Strange Success

How one man went from homeless to cancer patient to a millionaire art dealer

Jane Wells
How one man went from homeless to cancer patient to a millionaire art dealer

In 1994, Peter Loughrey sat in a hospital bed at the National Institutes of Health with tubes running in and out of his body. He was being treated for a rare form of lymphoma, and the odds of his survival weren't good.

"I swore if I got out of this, if I beat this lymphoma, I'm going to be the best art dealer I can be," he said.

More than 20 years later, Loughrey runs Los Angeles Modern Auctions, or LAMA. Last year he auctioned off $12 million in art, earning commissions of around $2 million.

Loughrey went from Hollywood stunt man to homeless guy to cancer patient to successful art entrepreneur, and the story is even weirder than it sounds.

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From death wish to stunt man

Loughrey says his eye for art came through "osmosis," as his parents dragged him and his brother to galleries and antique stores while growing up outside Baltimore. He had no interest in making art a career. "I came out to Los Angeles ostensibly to become a stunt man."

He had been a daredevil as a kid, and his mother was so concerned about his "death wish," she sent him to a psychiatrist.

"The psychiatrist told me about Mike Tyson," he said. The doctor explained how Tyson found the right people to guide his talent for fighting into something he could do for a living.

"What does that have to do with me?" Loughrey asked.

The doctor replied, "Well, you're crazy about driving cars and wrecking cars. Maybe you could be a stunt man."

For Loughrey, "a lightbulb went off in my head," so he told his mother, "Mom, I didn't want to see this guy, but you're so right. I'm dropping out of school and going to L.A. to be a stunt man." His mother was not pleased.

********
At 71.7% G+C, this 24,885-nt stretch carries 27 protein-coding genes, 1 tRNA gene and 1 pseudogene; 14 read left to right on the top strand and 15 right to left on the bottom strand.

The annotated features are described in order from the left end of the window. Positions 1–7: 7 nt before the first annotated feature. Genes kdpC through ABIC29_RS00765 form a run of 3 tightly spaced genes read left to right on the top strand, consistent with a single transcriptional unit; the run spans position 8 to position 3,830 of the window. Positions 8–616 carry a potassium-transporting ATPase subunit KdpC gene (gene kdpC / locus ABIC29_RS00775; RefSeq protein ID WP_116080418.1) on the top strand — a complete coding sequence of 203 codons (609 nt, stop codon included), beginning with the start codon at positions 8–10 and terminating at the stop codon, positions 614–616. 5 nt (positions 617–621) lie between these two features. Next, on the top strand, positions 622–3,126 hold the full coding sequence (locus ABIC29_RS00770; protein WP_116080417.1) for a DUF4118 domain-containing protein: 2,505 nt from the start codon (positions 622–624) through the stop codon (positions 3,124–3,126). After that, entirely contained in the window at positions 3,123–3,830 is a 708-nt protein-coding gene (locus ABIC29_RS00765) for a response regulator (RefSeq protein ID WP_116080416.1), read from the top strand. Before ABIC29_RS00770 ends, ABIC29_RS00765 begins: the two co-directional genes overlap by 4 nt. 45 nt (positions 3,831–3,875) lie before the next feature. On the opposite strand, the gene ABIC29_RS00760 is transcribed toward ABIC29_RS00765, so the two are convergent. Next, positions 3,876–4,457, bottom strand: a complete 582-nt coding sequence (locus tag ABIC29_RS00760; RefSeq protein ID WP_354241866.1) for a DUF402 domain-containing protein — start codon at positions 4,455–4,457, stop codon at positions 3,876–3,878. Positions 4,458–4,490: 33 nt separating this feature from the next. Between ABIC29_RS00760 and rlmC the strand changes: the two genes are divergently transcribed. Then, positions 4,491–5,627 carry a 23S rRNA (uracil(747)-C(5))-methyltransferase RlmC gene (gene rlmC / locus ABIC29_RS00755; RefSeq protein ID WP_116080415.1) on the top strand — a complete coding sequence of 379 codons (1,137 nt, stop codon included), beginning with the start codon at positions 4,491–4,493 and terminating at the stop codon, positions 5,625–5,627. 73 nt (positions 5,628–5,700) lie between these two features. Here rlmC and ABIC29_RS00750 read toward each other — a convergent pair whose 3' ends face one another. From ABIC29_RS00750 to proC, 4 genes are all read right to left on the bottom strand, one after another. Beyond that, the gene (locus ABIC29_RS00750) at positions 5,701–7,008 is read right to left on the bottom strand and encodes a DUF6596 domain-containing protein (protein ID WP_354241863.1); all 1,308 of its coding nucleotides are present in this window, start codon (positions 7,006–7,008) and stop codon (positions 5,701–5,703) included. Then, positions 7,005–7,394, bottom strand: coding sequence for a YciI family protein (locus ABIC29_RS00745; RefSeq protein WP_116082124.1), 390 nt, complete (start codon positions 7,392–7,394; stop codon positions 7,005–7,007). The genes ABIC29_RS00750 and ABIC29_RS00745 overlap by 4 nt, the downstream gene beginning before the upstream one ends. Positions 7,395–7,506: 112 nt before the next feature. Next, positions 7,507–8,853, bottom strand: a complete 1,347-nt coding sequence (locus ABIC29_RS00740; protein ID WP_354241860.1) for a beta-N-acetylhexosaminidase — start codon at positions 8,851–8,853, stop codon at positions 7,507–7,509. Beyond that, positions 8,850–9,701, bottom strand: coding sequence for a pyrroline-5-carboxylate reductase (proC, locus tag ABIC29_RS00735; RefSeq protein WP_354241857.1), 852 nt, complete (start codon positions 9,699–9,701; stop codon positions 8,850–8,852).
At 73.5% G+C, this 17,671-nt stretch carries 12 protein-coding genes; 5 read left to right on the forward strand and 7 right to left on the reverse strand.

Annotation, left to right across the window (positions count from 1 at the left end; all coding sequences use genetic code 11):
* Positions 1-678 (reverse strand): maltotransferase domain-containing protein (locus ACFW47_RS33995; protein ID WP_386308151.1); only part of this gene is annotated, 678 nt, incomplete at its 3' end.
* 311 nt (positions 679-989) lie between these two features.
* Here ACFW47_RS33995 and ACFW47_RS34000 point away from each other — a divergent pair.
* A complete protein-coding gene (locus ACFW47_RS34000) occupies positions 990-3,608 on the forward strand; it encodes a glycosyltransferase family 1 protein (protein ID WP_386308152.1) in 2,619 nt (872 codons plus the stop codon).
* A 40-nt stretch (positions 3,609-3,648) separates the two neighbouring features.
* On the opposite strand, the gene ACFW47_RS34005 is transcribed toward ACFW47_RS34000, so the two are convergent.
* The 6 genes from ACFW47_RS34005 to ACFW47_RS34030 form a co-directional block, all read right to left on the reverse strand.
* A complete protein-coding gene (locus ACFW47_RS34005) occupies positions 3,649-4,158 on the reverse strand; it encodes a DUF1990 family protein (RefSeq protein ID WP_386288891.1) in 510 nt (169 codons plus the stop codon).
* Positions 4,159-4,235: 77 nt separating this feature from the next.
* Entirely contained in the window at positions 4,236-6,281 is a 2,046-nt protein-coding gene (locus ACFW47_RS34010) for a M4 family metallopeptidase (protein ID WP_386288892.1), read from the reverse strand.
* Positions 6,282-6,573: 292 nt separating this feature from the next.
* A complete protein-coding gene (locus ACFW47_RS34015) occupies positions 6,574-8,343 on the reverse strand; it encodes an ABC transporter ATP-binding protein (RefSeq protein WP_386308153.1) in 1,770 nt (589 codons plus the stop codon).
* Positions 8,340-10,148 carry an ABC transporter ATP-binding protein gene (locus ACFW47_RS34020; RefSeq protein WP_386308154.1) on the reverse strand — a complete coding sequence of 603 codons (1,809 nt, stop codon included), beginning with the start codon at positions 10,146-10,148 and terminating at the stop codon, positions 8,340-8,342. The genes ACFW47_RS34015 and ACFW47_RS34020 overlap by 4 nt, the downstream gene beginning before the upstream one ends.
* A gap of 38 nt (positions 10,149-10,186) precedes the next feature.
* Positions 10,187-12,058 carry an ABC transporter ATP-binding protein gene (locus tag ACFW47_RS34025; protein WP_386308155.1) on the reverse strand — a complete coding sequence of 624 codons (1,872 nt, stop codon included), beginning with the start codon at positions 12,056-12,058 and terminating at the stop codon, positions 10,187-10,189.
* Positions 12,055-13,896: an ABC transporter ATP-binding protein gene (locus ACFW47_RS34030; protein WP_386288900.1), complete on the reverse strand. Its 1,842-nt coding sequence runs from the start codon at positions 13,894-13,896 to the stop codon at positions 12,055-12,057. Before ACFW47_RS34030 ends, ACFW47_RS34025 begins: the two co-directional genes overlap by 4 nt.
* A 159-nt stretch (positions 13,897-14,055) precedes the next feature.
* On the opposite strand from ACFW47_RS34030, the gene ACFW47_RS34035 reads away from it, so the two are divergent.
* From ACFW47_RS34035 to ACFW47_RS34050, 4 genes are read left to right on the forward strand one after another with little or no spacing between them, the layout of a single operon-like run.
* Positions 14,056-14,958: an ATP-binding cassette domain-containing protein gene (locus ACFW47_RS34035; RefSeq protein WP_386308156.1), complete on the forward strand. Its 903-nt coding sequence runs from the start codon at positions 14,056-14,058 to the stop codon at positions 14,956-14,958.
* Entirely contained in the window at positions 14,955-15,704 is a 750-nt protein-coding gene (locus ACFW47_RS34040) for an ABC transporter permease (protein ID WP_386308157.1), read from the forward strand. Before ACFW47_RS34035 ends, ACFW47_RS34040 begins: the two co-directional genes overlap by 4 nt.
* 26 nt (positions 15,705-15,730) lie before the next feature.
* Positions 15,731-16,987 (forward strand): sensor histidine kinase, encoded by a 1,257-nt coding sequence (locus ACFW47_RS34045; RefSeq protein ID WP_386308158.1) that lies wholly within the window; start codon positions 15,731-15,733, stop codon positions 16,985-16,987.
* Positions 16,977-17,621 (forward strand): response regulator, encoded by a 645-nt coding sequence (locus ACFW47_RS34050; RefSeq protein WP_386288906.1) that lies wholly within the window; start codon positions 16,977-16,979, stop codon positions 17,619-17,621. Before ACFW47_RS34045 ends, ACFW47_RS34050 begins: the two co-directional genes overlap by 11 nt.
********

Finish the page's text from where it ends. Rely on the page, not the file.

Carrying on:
From Hollywood to homeless

Like many before him, Loughrey learned it's difficult to succeed in Hollywood when you don't know anyone. He made a little money doing stunt work, but it was boring, and he was broke.

He was living in a van in Marina del Rey, where he managed to get a key to a boathouse shower. He'd spend his days relaxing by the pool at a nearby apartment complex. Even though he was homeless, "I lived better than many millionaires," he said.

He also had a lot of free time on his hands, and he started thinking about his knowledge of art. "I found that out here, a lot of people didn't know what antiques were and what a good antique was, and I started trusting my eye and buying things and flipping them."

People in Beverly Hills would leave discarded furniture on the sidewalk once a month for a truck to pick up. "I would just get there before those trucks did," he said. "This was before 'Antiques Roadshow,' before eBay. It was before anybody really knew what to do with an old vintage piece."